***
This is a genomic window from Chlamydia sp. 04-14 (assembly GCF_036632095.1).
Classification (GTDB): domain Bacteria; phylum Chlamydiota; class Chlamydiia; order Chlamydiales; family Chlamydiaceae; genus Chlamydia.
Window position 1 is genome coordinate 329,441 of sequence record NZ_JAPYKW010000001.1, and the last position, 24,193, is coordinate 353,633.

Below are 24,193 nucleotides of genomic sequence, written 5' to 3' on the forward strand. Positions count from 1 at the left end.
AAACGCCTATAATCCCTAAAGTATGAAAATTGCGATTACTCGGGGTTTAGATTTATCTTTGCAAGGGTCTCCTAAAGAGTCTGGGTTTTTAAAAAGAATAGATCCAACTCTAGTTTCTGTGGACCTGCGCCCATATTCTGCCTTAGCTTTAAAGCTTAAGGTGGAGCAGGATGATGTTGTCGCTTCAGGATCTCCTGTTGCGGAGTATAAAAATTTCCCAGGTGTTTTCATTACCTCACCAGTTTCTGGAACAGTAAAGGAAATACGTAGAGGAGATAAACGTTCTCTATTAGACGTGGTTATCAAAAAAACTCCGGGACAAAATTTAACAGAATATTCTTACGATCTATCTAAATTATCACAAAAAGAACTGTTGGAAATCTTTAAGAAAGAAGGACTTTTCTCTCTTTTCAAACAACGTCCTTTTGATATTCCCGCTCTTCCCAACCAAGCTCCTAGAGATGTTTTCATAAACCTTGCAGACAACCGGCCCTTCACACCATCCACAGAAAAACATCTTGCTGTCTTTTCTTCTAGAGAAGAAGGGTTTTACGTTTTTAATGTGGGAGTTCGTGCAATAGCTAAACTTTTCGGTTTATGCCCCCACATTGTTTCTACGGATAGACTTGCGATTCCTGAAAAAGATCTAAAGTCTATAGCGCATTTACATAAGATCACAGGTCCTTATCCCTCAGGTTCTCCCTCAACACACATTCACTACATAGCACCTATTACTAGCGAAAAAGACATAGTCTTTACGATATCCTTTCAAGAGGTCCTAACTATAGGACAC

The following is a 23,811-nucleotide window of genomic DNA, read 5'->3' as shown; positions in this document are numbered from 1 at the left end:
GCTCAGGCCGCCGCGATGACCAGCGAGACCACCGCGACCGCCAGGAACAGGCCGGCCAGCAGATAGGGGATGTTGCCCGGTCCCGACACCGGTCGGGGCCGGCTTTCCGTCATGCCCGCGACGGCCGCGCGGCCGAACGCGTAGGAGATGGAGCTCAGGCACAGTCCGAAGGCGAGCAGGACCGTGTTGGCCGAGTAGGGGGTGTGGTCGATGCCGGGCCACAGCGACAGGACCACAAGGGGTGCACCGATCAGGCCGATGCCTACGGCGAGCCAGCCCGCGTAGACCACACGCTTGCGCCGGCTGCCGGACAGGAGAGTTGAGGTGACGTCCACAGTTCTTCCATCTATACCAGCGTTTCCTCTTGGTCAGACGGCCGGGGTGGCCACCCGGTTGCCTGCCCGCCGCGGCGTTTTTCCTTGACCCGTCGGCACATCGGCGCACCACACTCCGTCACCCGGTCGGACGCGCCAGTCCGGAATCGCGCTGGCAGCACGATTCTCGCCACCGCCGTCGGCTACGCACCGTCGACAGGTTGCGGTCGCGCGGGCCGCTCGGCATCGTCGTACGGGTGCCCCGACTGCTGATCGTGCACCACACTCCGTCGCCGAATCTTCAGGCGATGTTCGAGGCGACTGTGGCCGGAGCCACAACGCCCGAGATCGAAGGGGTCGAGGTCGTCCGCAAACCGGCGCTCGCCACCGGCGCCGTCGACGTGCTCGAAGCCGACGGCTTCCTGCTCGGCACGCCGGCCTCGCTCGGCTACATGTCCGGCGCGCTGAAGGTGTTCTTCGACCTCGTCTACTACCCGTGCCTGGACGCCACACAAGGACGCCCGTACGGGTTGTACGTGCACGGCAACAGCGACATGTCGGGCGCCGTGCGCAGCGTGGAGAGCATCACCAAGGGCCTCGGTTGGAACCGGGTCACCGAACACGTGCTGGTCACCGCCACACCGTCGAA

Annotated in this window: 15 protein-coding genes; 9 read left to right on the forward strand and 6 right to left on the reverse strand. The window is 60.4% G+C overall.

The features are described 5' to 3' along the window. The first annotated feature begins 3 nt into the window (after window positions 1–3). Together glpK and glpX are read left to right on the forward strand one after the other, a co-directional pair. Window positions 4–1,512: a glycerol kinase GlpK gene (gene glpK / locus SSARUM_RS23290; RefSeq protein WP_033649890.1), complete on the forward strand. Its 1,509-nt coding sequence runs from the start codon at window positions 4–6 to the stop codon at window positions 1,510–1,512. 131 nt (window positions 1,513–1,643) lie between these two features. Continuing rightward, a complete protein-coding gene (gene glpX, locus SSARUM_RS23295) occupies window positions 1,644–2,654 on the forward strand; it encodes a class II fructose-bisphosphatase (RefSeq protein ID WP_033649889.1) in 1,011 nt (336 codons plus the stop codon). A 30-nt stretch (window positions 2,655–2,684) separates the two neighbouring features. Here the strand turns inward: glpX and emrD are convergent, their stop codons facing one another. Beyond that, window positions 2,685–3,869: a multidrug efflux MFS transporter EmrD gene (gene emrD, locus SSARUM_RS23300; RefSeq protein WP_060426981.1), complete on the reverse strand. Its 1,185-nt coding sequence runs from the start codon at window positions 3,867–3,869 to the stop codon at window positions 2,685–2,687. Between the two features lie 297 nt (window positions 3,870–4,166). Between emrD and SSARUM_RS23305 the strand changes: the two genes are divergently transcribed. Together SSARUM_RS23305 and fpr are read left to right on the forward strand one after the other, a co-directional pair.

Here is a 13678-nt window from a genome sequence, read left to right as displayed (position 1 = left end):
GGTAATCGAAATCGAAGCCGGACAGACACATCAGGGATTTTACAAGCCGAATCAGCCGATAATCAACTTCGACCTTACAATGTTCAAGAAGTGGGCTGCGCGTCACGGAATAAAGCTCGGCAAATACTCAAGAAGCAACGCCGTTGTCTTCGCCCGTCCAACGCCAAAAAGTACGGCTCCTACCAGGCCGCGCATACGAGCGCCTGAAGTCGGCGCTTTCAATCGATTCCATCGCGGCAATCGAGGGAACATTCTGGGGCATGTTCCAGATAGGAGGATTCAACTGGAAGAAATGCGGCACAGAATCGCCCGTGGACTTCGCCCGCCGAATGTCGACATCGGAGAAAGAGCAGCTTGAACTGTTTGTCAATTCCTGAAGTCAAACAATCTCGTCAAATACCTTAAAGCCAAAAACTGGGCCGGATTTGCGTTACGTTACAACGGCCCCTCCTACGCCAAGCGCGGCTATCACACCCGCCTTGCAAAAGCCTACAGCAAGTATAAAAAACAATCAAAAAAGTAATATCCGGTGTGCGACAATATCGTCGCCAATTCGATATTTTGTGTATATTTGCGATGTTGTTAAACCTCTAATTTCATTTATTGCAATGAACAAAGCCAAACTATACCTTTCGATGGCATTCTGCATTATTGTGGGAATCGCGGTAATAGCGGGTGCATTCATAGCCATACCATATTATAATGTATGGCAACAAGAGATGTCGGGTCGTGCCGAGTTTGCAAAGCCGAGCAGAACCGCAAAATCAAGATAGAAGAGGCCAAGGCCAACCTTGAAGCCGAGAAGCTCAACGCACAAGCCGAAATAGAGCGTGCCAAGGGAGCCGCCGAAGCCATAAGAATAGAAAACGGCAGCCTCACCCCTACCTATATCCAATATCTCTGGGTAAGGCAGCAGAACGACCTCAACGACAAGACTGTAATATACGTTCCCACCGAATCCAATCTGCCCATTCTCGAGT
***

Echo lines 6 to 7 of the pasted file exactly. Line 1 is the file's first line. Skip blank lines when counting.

The following is a 23,811-nucleotide window of genomic DNA, read 5'->3' as shown; positions in this document are numbered from 1 at the left end:
GCTCAGGCCGCCGCGATGACCAGCGAGACCACCGCGACCGCCAGGAACAGGCCGGCCAGCAGATAGGGGATGTTGCCCGGTCCCGACACCGGTCGGGGCCGGCTTTCCGTCATGCCCGCGACGGCCGCGCGGCCGAACGCGTAGGAGATGGAGCTCAGGCACAGTCCGAAGGCGAGCAGGACCGTGTTGGCCGAGTAGGGGGTGTGGTCGATGCCGGGCCACAGCGACAGGACCACAAGGGGTGCACCGATCAGGCCGATGCCTACGGCGAGCCAGCCCGCGTAGACCACACGCTTGCGCCGGCTGCCGGACAGGAGAGTTGAGGTGACGTCCACAGTTCTTCCATCTATACCAGCGTTTCCTCTTGGTCAGACGGCCGGGGTGGCCACCCGGTTGCCTGCCCGCCGCGGCGTTTTTCCTTGACCCGTCGGCACATCGGCGCACCACACTCCGTCACCCGGTCGGACGCGCCAGTCCGGAATCGCGCTGGCAGCACGATTCTCGCCACCGCCGTCGGCTACGCACCGTCGACAGGTTGCGGTCGCGCGGGCCGCTCGGCATCGTCGTACGGGTGCCCCGACTGCTGATCGTGCACCACACTCCGTCGCCGAATCTTCAGGCGATGTTCGAGGCGACTGTGGCCGGAGCCACAACGCCCGAGATCGAAGGGGTCGAGGTCGTCCGCAAACCGGCGCTCGCCACCGGCGCCGTCGACGTGCTCGAAGCCGACGGCTTCCTGCTCGGCACGCCGGCCTCGCTCGGCTACATGTCCGGCGCGCTGAAGGTGTTCTTCGACCTCGTCTACTACCCGTGCCTGGACGCCACACAAGGACGCCCGTACGGGTTGTACGTGCACGGCAACAGCGACATGTCGGGCGCCGTGCGCAGCGTGGAGAGCATCACCAAGGGCCTCGGTTGGAACCGGGTCACCGAACACGTGCTGGTCACCGCCACACCGTCGAA